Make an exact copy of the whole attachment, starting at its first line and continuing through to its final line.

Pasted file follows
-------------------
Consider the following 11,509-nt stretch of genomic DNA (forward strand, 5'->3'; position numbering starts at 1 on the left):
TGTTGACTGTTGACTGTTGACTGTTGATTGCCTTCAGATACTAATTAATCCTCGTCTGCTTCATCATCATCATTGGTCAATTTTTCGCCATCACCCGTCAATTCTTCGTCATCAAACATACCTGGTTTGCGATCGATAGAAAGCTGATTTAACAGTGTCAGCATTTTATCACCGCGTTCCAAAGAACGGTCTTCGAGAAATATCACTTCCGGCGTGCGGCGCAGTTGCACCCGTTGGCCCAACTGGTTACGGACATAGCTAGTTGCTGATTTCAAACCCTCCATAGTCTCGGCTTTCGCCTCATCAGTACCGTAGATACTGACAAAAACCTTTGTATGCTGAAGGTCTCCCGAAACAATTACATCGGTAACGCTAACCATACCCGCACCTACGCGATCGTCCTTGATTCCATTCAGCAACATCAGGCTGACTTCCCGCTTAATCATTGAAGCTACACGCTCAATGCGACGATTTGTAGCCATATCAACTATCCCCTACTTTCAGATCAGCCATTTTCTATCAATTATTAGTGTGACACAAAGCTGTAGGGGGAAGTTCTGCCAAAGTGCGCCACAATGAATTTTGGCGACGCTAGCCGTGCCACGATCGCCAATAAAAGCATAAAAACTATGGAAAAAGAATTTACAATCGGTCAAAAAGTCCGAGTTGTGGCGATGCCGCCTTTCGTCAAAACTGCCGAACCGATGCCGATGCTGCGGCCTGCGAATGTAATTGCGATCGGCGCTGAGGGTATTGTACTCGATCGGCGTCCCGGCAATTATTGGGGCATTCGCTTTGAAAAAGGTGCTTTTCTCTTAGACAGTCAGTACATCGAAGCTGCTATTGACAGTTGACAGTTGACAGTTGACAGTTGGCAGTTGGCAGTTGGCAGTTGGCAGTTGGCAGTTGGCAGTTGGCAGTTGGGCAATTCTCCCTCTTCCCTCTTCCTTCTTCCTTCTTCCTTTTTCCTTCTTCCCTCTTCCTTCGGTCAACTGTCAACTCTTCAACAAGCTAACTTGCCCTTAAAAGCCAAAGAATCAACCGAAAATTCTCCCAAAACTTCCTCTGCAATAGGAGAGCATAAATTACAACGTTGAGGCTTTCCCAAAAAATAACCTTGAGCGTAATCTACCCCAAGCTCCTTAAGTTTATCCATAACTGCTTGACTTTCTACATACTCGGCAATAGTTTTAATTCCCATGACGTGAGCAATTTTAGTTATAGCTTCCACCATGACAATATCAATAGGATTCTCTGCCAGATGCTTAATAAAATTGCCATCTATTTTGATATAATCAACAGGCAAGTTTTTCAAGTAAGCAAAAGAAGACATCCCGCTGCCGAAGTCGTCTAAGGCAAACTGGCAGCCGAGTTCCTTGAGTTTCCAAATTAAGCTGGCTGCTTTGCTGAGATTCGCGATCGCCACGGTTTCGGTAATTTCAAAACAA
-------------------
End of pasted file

Consider the following 11,509-nt stretch of genomic DNA (forward strand, 5'->3'; position numbering starts at 1 on the left):
TGTTGACTGTTGACTGTTGACTGTTGATTGCCTTCAGATACTAATTAATCCTCGTCTGCTTCATCATCATCATTGGTCAATTTTTCGCCATCACCCGTCAATTCTTCGTCATCAAACATACCTGGTTTGCGATCGATAGAAAGCTGATTTAACAGTGTCAGCATTTTATCACCGCGTTCCAAAGAACGGTCTTCGAGAAATATCACTTCCGGCGTGCGGCGCAGTTGCACCCGTTGGCCCAACTGGTTACGGACATAGCTAGTTGCTGATTTCAAACCCTCCATAGTCTCGGCTTTCGCCTCATCAGTACCGTAGATACTGACAAAAACCTTTGTATGCTGAAGGTCTCCCGAAACAATTACATCGGTAACGCTAACCATACCCGCACCTACGCGATCGTCCTTGATTCCATTCAGCAACATCAGGCTGACTTCCCGCTTAATCATTGAAGCTACACGCTCAATGCGACGATTTGTAGCCATATCAACTATCCCCTACTTTCAGATCAGCCATTTTCTATCAATTATTAGTGTGACACAAAGCTGTAGGGGGAAGTTCTGCCAAAGTGCGCCACAATGAATTTTGGCGACGCTAGCCGTGCCACGATCGCCAATAAAAGCATAAAAACTATGGAAAAAGAATTTACAATCGGTCAAAAAGTCCGAGTTGTGGCGATGCCGCCTTTCGTCAAAACTGCCGAACCGATGCCGATGCTGCGGCCTGCGAATGTAATTGCGATCGGCGCTGAGGGTATTGTACTCGATCGGCGTCCCGGCAATTATTGGGGCATTCGCTTTGAAAAAGGTGCTTTTCTCTTAGACAGTCAGTACATCGAAGCTGCTATTGACAGTTGACAGTTGACAGTTGACAGTTGGCAGTTGGCAGTTGGCAGTTGGCAGTTGGCAGTTGGCAGTTGGCAGTTGGGCAATTCTCCCTCTTCCCTCTTCCTTCTTCCTTCTTCCTTTTTCCTTCTTCCCTCTTCCTTCGGTCAACTGTCAACTCTTCAACAAGCTAACTTGCCCTTAAAAGCCAAAGAATCAACCGAAAATTCTCCCAAAACTTCCTCTGCAATAGGAGAGCATAAATTACAACGTTGAGGCTTTCCCAAAAAATAACCTTGAGCGTAATCTACCCCAAGCTCCTTAAGTTTATCCATAACTGCTTGACTTTCTACATACTCGGCAATAGTTTTAATTCCCATGACGTGAGCAATTTTAGTTATAGCTTCCACCATGACAATATCAATAGGATTCTCTGCCAGATGCTTAATAAAATTGCCATCTATTTTGATATAATCAACAGGCAAGTTTTTCAAGTAAGCAAAAGAAGACATCCCGCTGCCGAAGTCGTCTAAGGCAAACTGGCAGCCGAGTTCCTTGAGTTTCCAAATTAAGCTGGCTGCTTTGCTGAGATTCGCGATCGCCACGGTTTCGGTAATTTCAAAACAA